Step 4: • Fill out the RESEARCH PROPOSAL page. How to fill it out Originator’s Name: write in yours Teacher’s Name: Write mine Area of Study: Social Studies Scope of Proposed Work: Write your topic School: Sharyland North Junior High General Areas of Study: • Language Arts • Social Studies • Personal Social Development • Computer Science Reasons for Selecting this topic: I found the topic interesting or did not know much about the topic. Resources: • Computer (internet) access • Databases • Primary sources • Books Knowledge and other skills: • Computer literacy • Distinguishing credible sources Which of the following may limit your study: (check off any of the things you think would stop you from turning in the BEST POSSIBLE PROJECT) Sign it. Parent signs it. Don’t check off anything under Recommendations.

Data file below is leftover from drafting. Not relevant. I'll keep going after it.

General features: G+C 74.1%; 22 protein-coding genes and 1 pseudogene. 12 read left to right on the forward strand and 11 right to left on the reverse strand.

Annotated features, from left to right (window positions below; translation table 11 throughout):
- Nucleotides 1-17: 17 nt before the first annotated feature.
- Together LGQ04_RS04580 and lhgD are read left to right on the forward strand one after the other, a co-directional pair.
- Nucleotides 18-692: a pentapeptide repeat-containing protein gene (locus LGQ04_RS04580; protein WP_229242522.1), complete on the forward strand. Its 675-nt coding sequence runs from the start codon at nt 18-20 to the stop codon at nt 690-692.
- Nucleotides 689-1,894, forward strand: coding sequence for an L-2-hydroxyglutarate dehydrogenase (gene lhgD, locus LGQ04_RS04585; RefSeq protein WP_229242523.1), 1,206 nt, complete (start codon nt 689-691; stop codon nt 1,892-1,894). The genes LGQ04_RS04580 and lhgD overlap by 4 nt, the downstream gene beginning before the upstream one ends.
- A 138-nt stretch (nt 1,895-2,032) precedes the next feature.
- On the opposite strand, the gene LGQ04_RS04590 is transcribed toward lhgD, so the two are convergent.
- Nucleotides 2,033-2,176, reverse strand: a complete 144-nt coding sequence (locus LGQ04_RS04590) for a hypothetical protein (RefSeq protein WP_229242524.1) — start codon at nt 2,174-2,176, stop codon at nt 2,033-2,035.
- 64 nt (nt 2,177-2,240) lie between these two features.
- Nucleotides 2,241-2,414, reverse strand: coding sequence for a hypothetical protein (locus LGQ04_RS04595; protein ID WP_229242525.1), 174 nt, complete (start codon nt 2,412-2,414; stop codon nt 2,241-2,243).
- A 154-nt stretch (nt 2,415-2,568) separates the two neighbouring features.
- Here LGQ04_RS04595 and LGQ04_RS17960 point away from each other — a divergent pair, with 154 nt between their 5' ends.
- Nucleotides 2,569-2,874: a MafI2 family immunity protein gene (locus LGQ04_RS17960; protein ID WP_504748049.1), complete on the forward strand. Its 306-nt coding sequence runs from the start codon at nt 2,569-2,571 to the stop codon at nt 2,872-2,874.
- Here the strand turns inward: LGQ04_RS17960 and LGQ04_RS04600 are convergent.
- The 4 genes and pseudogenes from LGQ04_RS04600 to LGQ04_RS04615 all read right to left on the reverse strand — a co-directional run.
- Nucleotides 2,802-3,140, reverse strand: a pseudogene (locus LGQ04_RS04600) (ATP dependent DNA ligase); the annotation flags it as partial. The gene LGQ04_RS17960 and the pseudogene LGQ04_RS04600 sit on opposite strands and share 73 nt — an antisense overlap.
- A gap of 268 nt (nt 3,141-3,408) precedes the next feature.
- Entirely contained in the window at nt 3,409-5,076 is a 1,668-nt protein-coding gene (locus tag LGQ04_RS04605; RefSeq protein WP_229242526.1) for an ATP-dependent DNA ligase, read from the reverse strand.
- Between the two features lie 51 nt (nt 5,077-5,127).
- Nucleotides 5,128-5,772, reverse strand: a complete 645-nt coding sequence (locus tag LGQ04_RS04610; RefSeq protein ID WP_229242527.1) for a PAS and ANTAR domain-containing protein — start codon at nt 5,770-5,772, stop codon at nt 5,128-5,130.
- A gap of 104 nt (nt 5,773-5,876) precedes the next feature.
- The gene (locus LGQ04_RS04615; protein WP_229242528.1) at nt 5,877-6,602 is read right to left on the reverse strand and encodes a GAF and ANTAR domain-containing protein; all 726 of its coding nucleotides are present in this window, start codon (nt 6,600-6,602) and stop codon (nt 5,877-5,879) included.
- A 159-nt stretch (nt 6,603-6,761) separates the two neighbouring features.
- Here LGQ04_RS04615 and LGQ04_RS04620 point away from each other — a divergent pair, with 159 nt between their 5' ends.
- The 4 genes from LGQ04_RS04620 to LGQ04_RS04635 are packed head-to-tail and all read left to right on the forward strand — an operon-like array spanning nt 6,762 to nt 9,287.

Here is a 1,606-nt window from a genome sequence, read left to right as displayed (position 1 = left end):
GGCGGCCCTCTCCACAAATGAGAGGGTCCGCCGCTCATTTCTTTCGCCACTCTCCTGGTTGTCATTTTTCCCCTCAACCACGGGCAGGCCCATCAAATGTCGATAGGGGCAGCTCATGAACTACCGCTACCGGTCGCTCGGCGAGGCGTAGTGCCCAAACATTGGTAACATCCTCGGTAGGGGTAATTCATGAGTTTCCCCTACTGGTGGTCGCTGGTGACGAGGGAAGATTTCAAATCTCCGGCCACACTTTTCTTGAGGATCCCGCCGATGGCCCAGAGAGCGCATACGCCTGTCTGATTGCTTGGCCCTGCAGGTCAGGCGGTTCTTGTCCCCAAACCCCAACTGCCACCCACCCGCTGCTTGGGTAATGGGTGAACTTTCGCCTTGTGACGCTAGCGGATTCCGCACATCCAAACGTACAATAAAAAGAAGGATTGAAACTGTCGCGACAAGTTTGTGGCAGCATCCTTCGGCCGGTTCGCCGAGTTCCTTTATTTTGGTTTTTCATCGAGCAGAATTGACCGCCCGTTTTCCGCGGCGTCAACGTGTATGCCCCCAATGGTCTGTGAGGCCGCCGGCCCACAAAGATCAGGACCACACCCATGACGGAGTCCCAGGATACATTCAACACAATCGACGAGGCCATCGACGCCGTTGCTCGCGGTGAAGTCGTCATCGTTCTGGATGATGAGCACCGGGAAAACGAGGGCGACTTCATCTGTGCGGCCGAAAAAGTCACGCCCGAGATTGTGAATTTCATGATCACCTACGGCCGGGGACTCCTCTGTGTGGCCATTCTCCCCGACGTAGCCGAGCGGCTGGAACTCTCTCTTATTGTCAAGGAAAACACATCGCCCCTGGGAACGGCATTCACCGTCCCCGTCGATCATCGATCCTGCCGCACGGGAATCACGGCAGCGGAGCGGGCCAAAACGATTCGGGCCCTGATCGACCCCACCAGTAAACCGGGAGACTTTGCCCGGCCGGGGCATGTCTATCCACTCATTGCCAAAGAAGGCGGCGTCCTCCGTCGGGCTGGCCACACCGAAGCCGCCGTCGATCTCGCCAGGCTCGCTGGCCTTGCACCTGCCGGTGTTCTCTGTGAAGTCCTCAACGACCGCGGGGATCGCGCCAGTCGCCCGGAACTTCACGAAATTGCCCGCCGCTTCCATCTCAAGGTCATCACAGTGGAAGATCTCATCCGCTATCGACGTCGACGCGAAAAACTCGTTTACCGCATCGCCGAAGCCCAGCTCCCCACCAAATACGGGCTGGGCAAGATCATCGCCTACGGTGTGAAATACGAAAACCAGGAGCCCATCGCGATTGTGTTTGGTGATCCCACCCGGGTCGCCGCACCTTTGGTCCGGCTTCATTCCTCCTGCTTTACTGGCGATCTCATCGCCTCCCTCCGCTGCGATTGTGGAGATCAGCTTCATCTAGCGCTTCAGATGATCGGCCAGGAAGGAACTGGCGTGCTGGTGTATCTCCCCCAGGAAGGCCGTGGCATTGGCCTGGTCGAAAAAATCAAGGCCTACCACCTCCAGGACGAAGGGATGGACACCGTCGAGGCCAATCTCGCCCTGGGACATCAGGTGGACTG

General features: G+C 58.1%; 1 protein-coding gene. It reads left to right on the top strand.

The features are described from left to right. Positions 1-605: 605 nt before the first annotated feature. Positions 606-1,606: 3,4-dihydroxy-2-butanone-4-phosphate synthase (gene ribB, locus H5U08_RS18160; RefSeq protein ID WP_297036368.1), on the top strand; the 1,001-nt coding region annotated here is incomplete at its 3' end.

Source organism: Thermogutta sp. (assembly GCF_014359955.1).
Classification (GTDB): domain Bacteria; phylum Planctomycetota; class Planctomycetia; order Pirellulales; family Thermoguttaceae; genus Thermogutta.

Step 5: • Think of 5 questions you have about that person(s) specifically. • You can choose or help yourself with the following pre-designated questions: • What political, economic, religious, environmental, or sociocultural perspectives influenced and or motivated your subject’s life or lives? • What contributing factors led to the subject’s success or demise? • How did the subject impact society? What groups or individuals did your subject affect? • How did the person or group communicate their perspectives? Who were his, her/her/their primary/secondary audiences? • What if the person or group had lived in another time? Would his/her/their point of view have changed? • What if the person or group had lived in another part of the country or world? How might he/she/ they have been different? • Has the person or groups decreased or increased in popularity over time? • What rights or responsibilities did your subject’s work influence? How? • What perspectives or points of view did this person inspire or influence? • WRITE YOUR 5 QUESTIONS ON A PIECE OF PAPER